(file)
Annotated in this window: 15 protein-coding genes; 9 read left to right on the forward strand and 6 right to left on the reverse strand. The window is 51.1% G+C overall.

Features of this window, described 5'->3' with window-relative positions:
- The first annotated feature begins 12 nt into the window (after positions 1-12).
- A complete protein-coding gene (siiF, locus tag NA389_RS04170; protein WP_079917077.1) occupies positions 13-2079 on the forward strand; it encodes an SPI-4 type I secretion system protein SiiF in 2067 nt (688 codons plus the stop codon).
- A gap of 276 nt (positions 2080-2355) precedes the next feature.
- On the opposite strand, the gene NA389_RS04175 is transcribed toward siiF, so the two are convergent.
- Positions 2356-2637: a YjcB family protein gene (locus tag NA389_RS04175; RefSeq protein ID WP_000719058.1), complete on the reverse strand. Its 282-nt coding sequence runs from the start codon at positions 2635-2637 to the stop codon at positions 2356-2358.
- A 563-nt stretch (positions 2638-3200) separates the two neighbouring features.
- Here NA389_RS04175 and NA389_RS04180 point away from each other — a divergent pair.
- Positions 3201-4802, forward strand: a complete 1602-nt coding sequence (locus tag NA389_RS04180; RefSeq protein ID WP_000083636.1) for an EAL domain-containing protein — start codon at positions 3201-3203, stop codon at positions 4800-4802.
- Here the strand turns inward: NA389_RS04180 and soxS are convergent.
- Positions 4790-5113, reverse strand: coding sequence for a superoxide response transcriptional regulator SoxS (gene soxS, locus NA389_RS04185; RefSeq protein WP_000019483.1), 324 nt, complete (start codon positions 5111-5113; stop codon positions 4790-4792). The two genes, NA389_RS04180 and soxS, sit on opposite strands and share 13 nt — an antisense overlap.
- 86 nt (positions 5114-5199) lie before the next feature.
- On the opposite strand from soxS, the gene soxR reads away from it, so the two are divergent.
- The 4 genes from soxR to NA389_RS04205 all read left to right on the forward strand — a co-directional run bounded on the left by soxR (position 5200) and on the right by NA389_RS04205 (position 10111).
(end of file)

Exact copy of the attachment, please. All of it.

Annotated in this window: 15 protein-coding genes; 9 read left to right on the forward strand and 6 right to left on the reverse strand. The window is 51.1% G+C overall.

Features of this window, described 5'->3' with window-relative positions:
- The first annotated feature begins 12 nt into the window (after positions 1-12).
- A complete protein-coding gene (siiF, locus tag NA389_RS04170; protein WP_079917077.1) occupies positions 13-2079 on the forward strand; it encodes an SPI-4 type I secretion system protein SiiF in 2067 nt (688 codons plus the stop codon).
- A gap of 276 nt (positions 2080-2355) precedes the next feature.
- On the opposite strand, the gene NA389_RS04175 is transcribed toward siiF, so the two are convergent.
- Positions 2356-2637: a YjcB family protein gene (locus tag NA389_RS04175; RefSeq protein ID WP_000719058.1), complete on the reverse strand. Its 282-nt coding sequence runs from the start codon at positions 2635-2637 to the stop codon at positions 2356-2358.
- A 563-nt stretch (positions 2638-3200) separates the two neighbouring features.
- Here NA389_RS04175 and NA389_RS04180 point away from each other — a divergent pair.
- Positions 3201-4802, forward strand: a complete 1602-nt coding sequence (locus tag NA389_RS04180; RefSeq protein ID WP_000083636.1) for an EAL domain-containing protein — start codon at positions 3201-3203, stop codon at positions 4800-4802.
- Here the strand turns inward: NA389_RS04180 and soxS are convergent.
- Positions 4790-5113, reverse strand: coding sequence for a superoxide response transcriptional regulator SoxS (gene soxS, locus NA389_RS04185; RefSeq protein WP_000019483.1), 324 nt, complete (start codon positions 5111-5113; stop codon positions 4790-4792). The two genes, NA389_RS04180 and soxS, sit on opposite strands and share 13 nt — an antisense overlap.
- 86 nt (positions 5114-5199) lie before the next feature.
- On the opposite strand from soxS, the gene soxR reads away from it, so the two are divergent.
- The 4 genes from soxR to NA389_RS04205 all read left to right on the forward strand — a co-directional run bounded on the left by soxR (position 5200) and on the right by NA389_RS04205 (position 10111).